By Staff Reporter
ENERGY Minister Zhemu Soda says the current 6% rural electrification levy was not enough in terms of meeting the ambitious programme.
Speaking in Silobela at the switching on ceremony in Donsa, Soda said the programme was being hampered by financial challenges.
“The rural electrification programme has not been spared from the economic and other challenges faced by our economy in general over the past years.
“The major challenge faced by the Rural Electrification Fund (REF) is inadequate funding for the programme.
“The 6% electrification levy that REF gets through electricity sales and fiscal allocation by government are not adequate to accelerate the programme or to sustain the momentum already gained by the programme,” he said.
Soda further said the situation has been worsened by the Covid-19 pandemic, “which has negatively affected the sectors of the economy of Zimbabwe, resulting in low rural electrification levy inflows”.
REF is mandated to facilitate equitable provision of energy to rural areas of Zimbabwe.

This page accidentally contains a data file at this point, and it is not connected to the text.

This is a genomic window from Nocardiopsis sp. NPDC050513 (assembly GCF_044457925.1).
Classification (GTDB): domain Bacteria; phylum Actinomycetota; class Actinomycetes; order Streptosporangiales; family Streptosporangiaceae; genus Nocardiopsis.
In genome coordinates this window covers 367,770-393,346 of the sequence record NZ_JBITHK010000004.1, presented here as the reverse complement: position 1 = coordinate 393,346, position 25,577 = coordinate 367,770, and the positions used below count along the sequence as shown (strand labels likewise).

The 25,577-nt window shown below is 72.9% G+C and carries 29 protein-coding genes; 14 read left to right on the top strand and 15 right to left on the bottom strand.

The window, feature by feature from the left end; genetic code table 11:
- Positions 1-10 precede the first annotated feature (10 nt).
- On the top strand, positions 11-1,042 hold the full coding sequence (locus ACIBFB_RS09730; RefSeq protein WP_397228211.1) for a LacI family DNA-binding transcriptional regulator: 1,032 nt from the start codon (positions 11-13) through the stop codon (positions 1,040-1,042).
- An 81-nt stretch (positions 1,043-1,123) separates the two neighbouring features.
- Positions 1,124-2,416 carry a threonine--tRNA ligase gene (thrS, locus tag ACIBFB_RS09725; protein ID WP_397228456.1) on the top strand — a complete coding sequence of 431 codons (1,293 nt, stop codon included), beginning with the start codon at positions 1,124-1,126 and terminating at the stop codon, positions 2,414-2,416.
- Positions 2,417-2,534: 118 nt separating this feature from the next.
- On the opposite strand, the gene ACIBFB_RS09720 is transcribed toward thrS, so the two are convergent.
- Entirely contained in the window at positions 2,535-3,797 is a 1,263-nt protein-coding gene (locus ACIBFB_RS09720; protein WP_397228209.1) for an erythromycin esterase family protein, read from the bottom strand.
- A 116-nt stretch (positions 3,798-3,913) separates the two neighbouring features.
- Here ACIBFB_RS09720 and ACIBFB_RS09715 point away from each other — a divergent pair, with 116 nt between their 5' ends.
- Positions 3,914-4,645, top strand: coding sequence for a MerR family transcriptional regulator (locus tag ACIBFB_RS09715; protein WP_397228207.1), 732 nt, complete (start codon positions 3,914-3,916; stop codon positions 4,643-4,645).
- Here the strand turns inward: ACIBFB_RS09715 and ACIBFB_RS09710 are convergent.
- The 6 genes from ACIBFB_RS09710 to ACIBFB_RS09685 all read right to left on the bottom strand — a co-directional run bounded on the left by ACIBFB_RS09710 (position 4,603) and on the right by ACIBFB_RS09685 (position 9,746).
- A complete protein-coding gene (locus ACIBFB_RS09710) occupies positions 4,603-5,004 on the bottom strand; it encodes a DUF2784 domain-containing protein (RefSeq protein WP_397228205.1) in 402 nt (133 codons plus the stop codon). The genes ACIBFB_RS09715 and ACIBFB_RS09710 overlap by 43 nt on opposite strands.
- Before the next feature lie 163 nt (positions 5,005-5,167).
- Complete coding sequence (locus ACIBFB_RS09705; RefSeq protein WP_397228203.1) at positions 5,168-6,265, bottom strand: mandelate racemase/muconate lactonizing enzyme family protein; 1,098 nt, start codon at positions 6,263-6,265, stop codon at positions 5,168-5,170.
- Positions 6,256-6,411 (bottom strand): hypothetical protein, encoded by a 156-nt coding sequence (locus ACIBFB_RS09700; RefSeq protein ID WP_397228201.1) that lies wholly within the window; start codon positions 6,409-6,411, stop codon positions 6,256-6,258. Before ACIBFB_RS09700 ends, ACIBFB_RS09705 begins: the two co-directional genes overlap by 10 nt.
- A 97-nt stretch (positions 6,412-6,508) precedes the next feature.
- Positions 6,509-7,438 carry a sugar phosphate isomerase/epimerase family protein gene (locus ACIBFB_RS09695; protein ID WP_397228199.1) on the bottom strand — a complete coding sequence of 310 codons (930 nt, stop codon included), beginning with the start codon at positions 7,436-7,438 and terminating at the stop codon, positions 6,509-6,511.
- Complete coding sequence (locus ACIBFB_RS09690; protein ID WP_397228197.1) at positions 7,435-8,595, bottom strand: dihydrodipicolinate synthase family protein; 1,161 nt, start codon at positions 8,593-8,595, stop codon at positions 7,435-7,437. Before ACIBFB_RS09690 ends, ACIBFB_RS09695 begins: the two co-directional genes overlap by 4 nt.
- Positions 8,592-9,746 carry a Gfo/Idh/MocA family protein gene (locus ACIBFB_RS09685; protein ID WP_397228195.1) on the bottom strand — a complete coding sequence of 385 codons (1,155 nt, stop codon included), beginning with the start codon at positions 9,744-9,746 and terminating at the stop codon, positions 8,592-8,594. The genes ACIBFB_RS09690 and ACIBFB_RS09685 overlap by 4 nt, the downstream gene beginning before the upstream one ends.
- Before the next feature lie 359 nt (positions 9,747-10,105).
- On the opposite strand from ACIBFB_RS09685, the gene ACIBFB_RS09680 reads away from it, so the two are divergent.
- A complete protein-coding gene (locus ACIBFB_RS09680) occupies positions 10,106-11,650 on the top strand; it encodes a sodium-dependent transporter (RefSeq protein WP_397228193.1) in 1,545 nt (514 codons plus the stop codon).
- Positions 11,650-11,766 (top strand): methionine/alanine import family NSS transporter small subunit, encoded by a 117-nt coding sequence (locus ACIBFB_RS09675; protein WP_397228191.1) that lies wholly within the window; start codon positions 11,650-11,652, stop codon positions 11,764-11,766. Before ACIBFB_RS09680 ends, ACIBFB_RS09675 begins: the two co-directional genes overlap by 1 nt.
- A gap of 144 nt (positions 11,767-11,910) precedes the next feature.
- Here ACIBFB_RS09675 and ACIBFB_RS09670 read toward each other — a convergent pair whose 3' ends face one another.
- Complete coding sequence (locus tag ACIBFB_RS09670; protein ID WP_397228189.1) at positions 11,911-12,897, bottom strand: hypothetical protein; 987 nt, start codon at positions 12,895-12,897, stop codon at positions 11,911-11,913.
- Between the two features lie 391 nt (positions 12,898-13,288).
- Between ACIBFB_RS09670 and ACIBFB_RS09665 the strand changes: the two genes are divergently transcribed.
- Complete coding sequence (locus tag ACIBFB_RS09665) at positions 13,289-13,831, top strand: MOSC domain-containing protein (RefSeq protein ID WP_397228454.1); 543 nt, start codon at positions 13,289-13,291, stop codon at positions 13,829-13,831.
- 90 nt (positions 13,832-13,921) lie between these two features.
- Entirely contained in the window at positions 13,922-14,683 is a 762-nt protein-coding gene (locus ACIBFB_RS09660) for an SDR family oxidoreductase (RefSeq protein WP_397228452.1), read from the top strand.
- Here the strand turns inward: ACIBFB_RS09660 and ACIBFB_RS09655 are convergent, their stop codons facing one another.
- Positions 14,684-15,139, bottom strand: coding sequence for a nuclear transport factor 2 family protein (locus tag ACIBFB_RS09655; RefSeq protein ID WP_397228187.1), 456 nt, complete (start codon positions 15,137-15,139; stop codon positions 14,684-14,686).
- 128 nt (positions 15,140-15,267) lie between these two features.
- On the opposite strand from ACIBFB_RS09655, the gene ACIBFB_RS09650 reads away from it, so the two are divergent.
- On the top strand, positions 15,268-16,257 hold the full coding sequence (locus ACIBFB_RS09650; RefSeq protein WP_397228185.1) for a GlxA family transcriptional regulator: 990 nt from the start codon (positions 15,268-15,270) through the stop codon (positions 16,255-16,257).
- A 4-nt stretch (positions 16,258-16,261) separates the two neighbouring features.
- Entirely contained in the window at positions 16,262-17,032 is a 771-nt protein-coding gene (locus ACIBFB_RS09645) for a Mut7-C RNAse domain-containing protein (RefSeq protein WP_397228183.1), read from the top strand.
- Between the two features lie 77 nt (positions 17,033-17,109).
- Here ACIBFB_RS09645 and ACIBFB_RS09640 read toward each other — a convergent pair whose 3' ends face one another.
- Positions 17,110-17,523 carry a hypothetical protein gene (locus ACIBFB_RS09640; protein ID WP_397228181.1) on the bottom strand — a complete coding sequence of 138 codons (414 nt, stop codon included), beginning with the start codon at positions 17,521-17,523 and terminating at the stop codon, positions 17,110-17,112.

“In this regard, the government, through Treasury, made a fiscal allocation of $70 million in 2020, in order to augment the rural electrification levy in support of the Rural Electrification Programme.”
REF was established by government in 2002 and was mandated to facilitate rapid and equitable electrification of rural areas in Zimbabwe.
In years to follow, government then launched the National Energy Policy (NEP) which was aimed at ensuring that all Zimbabweans have access to adequate, reliable, least cost and environmentally friendly and sustainable energy services.
President Emmerson Mnangagwa this year launched the National Renewable Energy Policy, a programme on action plans for the development of renewable and clean energy solutions to lighting, space heating and cooking.
To date, the rural electrification fund has electrified 9507 institutions countrywide, using both grid and solar energy.
“Provision of electricity in the rural areas will no doubt lead to the empowerment of our rural communities, alleviate poverty, build capacity and create employment, which will lead to sustainable development and social equity in Zimbabwe,” he said.
Amongst some other benefits, Zhemu noted, is the reversal of rural-urban migration and economic activities in downstream industries.
“The Rural Electrification Programme has the potential to improve the quality of life in rural areas of Zimbabwe,” he said.
The minister also decried the increase in acts of vandalism on electricity infrastructure.